north carolina highway historical marker program
North Carolina Highway Historical Marker Program



Marker Text:

In response to numerous Cherokee raids in the summer of 1776, the South Carolina government coordinated an offensive with North Carolina leaders. Col. Andrew Williamson led 2,000 South Carolina militiamen north into Cherokee territory in early September 1776 with orders to join Gen. Griffith Rutherford’s North Carolinians.
On September 19, Williamson and his men marched into an ambush in a gorge known as the “Black Hole.” The battle lasted for nearly two hours, and the militiamen eventually were surrounded and forced into a circular formation, leading to the engagement being known colloquially as “The Ring Fight.” Williamson eventually led a bayonet charge, driving the Cherokees from the field. For such a long battle, both sides suffered few casualties. The Cherokee left four dead on the field, in exchange for eleven dead and twenty-four wounded militiamen. A week later, Williamson’s force united with Rutherford at Hiwassee.
The exact location of the “Black Hole” clash is unknown, as that name was not preserved down the years in association with a particular identifiable geographical site. Some historians have posited that the site is near Wayah Gap in Macon County, based on the topography and contemporary accounts. In 1867, David L. Swain wrote an article that credited Gen. Rutherford with defeating the Cherokees at Wayah Gap in 1776. His work was partly based on the researches of writer Silas McDowell, the husband of Swain’s niece. Swain’s arguments were subsequently accepted by James Mooney, who researched Cherokee history and culture. Yet, based on contemporary accounts, the Williamson expedition was the only one of the two present at the “Black Hole” engagement. On behalf of the North Carolina Council of Safety in October 1776, Willie Jones reported on the expeditions against the Cherokee to Virginia governor Patrick Henry. The rout of the Cherokees by Williamson’s forces is the principal topic of that report, based upon the work of a member of Rutherford’s party. Likewise, William Lenoir’s diary recounting his experiences in the Rutherford campaign confirms that it was Williamson who was involved in the battle.
Other historians have argued for a site further north, in Swain County. Historian Lyman C. Draper corresponded with Silas McDowell about the subject in 1873. The latter placed Draper in contact with John McDowell, surveyor of Macon County. John McDowell supplied Draper in 1874 with a map and an account (Draper MSS., 1KK85-87) detailing the battle between Williamson’s forces and the Cherokee. According to the McDowell map, the site of the clash lies one mile north of where Burningtown Creek flows into the Little Tennessee River, just north of the Swain/Macon County line. That part of Swain County is identified on United States Geological Survey maps as “Indian Grave Gap.” Four Indian grave were found there, equaling the number of Cherokee fatalities noted in contemporary accounts of the clash. Problems with this location is that it lies far to the north and east of the direct route that would have taken the South Carolinians towards the Valley River and such Cherokee villages as Burning Town (not associated with Burningtown Creek), Tomassee, Nowewee, Little Tellico, Canuce, and Hiwassee, which Williamson and his men reached and attacked on September 23-26, as well as lying in the opposite direction from the route taken by Rutherford, which was also towards the Valley River; the two forces united in that region on September 26.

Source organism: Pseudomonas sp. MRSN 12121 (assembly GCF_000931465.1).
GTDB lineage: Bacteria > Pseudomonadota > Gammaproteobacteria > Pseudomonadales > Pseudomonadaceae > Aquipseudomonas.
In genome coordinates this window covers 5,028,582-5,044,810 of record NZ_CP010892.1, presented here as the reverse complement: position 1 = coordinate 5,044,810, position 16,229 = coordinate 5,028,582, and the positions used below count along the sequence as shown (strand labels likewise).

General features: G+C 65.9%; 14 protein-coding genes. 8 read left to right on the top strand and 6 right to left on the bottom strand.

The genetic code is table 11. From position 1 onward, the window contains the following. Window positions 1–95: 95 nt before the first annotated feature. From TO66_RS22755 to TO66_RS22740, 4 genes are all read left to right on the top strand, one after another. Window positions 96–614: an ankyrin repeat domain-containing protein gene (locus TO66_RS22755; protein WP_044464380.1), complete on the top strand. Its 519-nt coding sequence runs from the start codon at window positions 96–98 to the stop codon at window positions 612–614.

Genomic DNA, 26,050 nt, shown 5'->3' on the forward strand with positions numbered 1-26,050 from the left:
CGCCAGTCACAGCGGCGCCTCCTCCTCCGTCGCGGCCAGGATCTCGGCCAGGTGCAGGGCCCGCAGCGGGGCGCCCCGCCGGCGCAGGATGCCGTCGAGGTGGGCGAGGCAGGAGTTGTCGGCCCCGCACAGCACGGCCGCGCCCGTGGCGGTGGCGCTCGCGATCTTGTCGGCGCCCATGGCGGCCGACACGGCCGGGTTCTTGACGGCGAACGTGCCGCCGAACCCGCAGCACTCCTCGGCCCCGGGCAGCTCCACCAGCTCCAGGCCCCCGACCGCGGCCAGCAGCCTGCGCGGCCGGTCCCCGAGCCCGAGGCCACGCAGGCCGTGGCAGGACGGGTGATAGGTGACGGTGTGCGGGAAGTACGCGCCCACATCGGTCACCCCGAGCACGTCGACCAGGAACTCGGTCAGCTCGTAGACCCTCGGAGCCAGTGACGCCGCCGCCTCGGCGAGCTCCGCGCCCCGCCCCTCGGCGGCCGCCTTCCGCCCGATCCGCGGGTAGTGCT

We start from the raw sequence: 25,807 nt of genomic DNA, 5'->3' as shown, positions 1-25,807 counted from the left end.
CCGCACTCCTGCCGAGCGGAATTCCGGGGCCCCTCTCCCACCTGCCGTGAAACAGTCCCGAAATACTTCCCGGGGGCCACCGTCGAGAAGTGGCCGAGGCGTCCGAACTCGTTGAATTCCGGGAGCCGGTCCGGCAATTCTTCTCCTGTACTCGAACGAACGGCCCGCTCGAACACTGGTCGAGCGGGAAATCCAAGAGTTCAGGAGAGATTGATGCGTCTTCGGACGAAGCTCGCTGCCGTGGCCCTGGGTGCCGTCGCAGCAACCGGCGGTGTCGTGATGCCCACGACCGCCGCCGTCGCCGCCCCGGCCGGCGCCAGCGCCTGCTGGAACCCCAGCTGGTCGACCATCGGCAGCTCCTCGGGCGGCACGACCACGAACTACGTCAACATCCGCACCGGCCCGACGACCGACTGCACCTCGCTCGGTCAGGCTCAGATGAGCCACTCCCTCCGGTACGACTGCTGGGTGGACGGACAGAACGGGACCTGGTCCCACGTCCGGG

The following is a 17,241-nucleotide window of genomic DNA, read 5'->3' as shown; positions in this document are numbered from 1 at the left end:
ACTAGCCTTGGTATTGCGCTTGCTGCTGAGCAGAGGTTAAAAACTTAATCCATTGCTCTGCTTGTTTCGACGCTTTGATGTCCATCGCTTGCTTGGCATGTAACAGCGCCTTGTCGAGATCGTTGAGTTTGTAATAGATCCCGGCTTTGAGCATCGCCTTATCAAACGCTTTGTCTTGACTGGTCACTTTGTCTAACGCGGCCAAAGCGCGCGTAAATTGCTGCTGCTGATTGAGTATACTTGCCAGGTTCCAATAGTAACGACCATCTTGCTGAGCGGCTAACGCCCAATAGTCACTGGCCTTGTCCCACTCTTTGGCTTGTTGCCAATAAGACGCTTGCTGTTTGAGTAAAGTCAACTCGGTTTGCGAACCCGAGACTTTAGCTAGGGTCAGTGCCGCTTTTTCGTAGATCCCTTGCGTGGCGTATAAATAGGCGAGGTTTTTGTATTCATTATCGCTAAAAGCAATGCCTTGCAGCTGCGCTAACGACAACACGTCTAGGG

Most recently, William R. Reynolds Jr. has revived the argument concerning the vicinity of Wayah Gap as the location of the for the Black Hole fight. Building on the work of other authors and paying especial attention to contemporary descriptions of the geography of the route by campaign participants, Reynolds concluded that the Black Hole site is a long gorge running along a portion of the Wayah Road, and lying to the east of Wayah Gap and west of Franklin.

REFERENCES: James H. O’Donnell III, Cherokees of North Carolina in the American Revolution (1976)
Lyman Draper Manuscripts, Series KK, North Carolina Papers (microfilm), North Carolina State Archives
Walter Clark, ed., Colonial Records of North Carolina, VI, 260-261, 313, and 314, and X, 860-861
Arthur Faires Journal, Records of the Veteran’s Administration, Record Group 15, National Archives, transcribed by Terry W. Lipscomb, 1990 (typescript, on file in Folder Q-7: Cherokee Defeat, Historical Research Office, North Carolina Division of Archives and History, Raleigh, N.C.
J. G. deRoulhac Hamilton, “Revolutionary Diary of William Lenoir,” Journal of Southern History, VI, (May 1940), 247-259
Patrick O’Kelley, Nothing But Blood and Slaughter, I (2004)
U.S. Geological Survey Maps, North Carolina State Archives
Robert L. Meriwether, The Expansion of South Carolina, 1729-1765 (1940)
William R. Reynolds Jr. The Cherokee Struggle to Maintain Identity in the 17th and 18th Centuries (2015)
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north carolina highway historical marker program

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